Background: Bystanders make a critical difference in the survival of drowning victims. Little information on their role before arrival of the Emergency Medical Services (EMS) is available in the scientific literature. In a descriptive study, this role is investigated.
Methods and results: We studied 289 rescue reports (1999-2004) available from the Dutch Maatschappij tot Redding van Drenkelingen (Society to Rescue People from Drowning), an organisation that, since 1767, acknowledges awards to bystanders who have contributed to the survival of a drowning victim. There were 138 variables retrieved from these reports. The Utstein Style for Drowning (USFD) was used as a guideline. Of the 26 USFD parameters on victim and scene information, 21 were available for analysis. Eight non-USFD parameters, defined by the authors of this research, were available in >60% of the cases. There were 343 victims, rescued by 503 rescuers. 109 victims were resuscitated by bystanders. Of the 18 victims who first received resuscitation from bystanders and then consequently from pre-hospital professionals, 14 survived. Rescues often occurred in dangerous circumstances: multiple victims (n=90/343), cold or ice-cold water (n=295/341), deep water (n=316/334), swimming to the victims (n=262/376), young age of rescuers (the youngest rescuer was 5 years of age).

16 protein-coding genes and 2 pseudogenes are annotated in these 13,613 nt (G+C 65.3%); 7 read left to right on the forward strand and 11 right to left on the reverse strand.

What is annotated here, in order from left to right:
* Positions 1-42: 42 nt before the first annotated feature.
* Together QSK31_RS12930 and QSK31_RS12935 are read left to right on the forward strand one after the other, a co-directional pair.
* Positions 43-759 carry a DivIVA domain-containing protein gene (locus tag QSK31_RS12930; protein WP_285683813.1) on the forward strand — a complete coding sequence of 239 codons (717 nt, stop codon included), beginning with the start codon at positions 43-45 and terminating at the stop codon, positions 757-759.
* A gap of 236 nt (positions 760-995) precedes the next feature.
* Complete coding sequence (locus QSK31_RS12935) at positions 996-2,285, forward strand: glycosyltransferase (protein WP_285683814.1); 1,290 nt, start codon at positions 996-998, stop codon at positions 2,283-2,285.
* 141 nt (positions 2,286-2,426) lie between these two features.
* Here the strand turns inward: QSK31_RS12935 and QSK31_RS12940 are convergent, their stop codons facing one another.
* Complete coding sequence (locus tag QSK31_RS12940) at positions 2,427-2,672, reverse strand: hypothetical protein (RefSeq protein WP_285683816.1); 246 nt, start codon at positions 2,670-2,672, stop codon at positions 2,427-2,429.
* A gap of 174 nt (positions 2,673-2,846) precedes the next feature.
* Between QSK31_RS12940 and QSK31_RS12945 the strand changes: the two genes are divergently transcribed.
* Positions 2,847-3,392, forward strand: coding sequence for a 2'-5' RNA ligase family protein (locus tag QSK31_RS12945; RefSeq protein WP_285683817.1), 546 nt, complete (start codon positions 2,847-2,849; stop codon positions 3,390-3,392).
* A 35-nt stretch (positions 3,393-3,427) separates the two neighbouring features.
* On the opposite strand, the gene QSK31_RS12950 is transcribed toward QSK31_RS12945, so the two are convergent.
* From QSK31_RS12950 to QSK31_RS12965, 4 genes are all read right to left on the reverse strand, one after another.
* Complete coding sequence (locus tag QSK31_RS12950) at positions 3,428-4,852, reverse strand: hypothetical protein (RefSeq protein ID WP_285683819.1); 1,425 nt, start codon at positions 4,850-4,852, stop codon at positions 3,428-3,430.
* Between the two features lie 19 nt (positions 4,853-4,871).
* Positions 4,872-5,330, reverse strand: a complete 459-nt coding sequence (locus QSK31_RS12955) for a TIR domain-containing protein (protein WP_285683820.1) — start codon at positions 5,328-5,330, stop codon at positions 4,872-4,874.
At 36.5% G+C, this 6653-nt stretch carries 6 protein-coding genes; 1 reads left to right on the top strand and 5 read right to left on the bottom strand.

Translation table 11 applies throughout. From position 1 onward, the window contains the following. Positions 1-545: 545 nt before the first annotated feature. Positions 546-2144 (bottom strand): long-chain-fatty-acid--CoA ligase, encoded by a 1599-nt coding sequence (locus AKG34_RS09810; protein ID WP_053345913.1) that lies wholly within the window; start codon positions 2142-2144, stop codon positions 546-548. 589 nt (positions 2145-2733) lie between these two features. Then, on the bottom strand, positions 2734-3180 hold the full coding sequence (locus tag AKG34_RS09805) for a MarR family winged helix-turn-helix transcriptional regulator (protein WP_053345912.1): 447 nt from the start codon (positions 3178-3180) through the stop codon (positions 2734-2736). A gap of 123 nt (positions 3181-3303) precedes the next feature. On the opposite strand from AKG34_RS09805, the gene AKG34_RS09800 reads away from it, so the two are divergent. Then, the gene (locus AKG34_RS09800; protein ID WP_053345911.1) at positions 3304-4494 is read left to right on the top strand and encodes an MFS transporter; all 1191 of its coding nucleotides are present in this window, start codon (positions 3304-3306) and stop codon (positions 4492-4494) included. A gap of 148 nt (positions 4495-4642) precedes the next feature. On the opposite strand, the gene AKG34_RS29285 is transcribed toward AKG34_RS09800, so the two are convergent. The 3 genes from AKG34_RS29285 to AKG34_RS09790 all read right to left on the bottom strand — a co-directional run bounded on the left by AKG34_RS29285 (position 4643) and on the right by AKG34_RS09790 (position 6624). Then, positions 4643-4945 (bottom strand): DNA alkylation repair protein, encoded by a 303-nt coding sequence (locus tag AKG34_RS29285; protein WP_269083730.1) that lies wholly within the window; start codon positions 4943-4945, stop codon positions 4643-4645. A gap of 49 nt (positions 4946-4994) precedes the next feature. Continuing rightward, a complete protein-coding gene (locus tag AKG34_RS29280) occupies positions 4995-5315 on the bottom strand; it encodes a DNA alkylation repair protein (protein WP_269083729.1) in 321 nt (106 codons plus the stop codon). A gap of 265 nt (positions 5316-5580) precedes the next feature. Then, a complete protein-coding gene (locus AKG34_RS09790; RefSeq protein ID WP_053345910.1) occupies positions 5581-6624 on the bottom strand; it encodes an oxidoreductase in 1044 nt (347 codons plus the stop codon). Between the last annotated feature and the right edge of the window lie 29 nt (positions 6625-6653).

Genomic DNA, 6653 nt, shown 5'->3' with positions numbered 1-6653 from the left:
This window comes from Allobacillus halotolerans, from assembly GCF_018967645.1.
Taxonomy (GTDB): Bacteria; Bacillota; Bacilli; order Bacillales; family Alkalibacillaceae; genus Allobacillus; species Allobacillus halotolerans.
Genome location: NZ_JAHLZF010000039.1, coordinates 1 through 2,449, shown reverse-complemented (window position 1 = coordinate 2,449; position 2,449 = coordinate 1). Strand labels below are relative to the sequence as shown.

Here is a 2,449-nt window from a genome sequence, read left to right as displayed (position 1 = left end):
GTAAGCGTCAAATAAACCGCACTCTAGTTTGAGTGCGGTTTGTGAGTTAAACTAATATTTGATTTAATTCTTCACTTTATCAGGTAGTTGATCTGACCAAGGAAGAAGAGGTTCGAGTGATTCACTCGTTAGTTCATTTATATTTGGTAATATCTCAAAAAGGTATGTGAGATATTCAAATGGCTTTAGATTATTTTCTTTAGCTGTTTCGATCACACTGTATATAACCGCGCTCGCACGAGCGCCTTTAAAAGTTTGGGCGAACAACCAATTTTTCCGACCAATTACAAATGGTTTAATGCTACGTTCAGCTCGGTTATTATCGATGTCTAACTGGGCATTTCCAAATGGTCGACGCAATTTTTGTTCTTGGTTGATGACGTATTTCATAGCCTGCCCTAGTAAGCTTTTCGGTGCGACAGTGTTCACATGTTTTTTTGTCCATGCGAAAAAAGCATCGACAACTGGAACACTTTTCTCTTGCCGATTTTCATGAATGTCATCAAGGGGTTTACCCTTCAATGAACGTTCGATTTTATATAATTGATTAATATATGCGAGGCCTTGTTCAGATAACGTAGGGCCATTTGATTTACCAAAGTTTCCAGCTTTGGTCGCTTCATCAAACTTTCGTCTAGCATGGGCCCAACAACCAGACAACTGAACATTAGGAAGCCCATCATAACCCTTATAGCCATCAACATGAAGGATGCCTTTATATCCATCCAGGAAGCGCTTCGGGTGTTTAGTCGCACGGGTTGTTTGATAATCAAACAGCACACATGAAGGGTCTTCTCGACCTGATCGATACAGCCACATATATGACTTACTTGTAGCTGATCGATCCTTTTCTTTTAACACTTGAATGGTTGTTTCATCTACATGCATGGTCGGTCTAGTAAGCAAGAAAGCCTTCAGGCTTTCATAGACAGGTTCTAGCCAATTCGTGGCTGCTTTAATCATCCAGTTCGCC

Conclusions: Bystander rescue and resuscitation of drowning victims seems to contribute to a positive outcome. Bystanders are prepared to take responsibility to rescue a drowning victim in spite of significant dangers. The USFD is helpful in understanding the role of bystanders in drowning situations, but may need modification to become more instrumental.
Copyright (c) 2010 Elsevier Ireland Ltd. All rights reserved.